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Unread 11-06-2021, 03:29 PM   #16
jadnashua
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KerdiBoard is available in panel thicknesses of 3/16", 3/8", 1/2", 5/8", 3/4", 1", 1-1/2", and 2" (5, 9, 12.5, 15, 19, 25, 38, and 50 mm), but other than 1/2", might be harder to find.

Using 2" KerdiBoard, you can construct the entire bench out of it with no wood at all, or, if the size works out, buy a preformed bench.

1/2" Kerdiboard on wood framing would not be strong enough to sit on, but the 2" stuff certainly is. If you clad the framing with plywood, you could put thinner Kerdiboard on it, but my preference would be to avoid the wood entirely as the Kerdiboard would be more stable. ON an outside wall, a thicker Kerdiboard panel would also give you more insulation, which has merit, too.
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Unread 11-06-2021, 03:49 PM   #17
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Good to know. I’ll have to think on that. I did have another thought for the furring issue on that one wall where I would have to fur out the entire length of the bathroom wall instead of just the part inside the shower (which is also the bench wall).

What’s your opinion on maybe just doing that entire length of wall in drywall and covering the shower part with Kerdi membrane down to the bench. I could use shorter drywall screws so the furring strips wouldn’t need to be furring out any more. The other two walls would be Kerdi board but it might make sense to just do that one wall with drywall.


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Unread 11-06-2021, 04:16 PM   #18
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Drywall works just fine underneath the Kerdi membrane...it just doesn't have much insulation value if that's useful.
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Unread 11-06-2021, 05:12 PM   #19
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That wouldn’t be a problem on that wall. The other side of the wall used to be an outside patio but they had it enclosed, so it would be ok. That might be the easiest way to handle that problembut I’ll keep thinking.


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Unread 11-09-2021, 09:11 PM   #20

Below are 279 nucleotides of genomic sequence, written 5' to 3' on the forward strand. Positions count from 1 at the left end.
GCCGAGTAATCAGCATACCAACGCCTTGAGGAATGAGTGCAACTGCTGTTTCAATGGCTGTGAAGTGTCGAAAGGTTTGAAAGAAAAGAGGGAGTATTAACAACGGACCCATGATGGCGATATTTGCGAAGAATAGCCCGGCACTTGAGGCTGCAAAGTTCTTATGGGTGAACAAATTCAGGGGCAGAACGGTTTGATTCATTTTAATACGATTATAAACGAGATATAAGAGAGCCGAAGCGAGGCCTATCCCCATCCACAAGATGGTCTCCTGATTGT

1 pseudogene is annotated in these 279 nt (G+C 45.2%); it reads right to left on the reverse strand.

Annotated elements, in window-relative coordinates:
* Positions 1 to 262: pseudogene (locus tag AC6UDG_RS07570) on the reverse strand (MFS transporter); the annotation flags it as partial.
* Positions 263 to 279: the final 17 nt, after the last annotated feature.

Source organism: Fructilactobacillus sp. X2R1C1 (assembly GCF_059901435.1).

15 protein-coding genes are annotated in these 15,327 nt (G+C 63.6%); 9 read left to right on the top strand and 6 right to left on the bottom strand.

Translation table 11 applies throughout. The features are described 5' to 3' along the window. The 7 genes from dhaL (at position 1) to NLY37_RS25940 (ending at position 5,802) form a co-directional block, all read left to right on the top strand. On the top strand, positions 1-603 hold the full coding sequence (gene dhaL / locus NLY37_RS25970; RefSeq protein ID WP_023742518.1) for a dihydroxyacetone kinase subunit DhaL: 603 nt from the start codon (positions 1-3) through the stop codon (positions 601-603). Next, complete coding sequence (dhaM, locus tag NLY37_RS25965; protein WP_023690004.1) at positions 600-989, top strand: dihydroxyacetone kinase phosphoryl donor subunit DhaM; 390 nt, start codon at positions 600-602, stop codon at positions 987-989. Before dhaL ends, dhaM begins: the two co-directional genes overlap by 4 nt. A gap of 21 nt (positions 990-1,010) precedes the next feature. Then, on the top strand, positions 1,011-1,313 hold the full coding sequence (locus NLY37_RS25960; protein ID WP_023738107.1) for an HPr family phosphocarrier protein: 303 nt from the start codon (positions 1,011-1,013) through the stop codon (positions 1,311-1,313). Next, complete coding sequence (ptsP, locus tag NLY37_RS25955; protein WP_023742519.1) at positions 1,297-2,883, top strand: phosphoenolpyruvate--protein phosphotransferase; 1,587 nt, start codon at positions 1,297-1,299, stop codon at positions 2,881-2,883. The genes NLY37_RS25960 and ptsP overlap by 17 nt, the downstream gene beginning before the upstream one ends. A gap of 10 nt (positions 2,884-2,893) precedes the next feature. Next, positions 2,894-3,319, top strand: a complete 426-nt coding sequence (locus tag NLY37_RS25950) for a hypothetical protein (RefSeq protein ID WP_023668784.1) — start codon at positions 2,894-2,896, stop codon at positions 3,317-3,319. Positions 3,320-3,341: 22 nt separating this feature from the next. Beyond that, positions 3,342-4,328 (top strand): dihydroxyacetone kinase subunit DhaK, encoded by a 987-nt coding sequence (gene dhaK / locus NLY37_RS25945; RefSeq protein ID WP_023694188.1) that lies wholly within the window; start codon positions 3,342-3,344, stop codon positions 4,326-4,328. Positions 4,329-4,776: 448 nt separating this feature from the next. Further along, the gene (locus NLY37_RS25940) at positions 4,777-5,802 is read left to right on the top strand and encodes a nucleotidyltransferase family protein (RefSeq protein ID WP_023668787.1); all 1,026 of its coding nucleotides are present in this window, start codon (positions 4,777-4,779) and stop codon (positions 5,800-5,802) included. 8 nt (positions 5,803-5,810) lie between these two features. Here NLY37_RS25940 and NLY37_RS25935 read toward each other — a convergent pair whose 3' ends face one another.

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This is more of a drywall question but it’s part of the plans and I know many of you have experience with it. We are replacing all of the drywall In the rest of the bathroom outside the shower. The last time I did this I tried my best to match the knock down texture on the ceiling where I taped over the old texture at the wall/ceiling joint. Do I have to tape that joint or can I caulk it? I’ll mud and tape it if it is better, but it’s really hard to match that texture on the ceiling. Is it worth it when I can just caulk it?
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Unread 11-09-2021, 09:15 PM   #21
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You could caulk it. I'd use some foam backer rod to help save some material, and it actually makes for a more reliable joint. Choose a paintable caulk.
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Unread 01-09-2022, 08:34 AM   #22
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Window and pipe

Hi all, we haven’t done anything up til now but it’s time to start moving ahead. 2 questions…

1. For furring out the existing furring strips on the block wall, does it matter if those strips are pressure treated or not?

I should add - there is 3/4” PT on there now attached to the block. Also - it will be a while before we get to putting up the Kerdi board so there would be time for it to dry I think. Plan is to just use some construction adhesive and 18guage Brad nailer to attach. (If PT, would that be a problem?)

2. Soldering a fitting below the slab to move that pipe into the stud bay - can that be a normal solder or does it need to be brazed?

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Unread 01-09-2022, 09:07 AM   #23
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Use non-treated furring strips, Greg. The new ones won't be against the block, and the non-treated wood will be more stable. But first be sure the existing furring is solidly attached to the block. Attach the new furring to the old with construction adhesive and nails.

Just solder those joints. Brazing can produce a stronger joint but, due to the higher temps needed, brazing can also oxidize the thin, soft copper and make it more brittle.
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Unread 01-09-2022, 09:25 AM   #24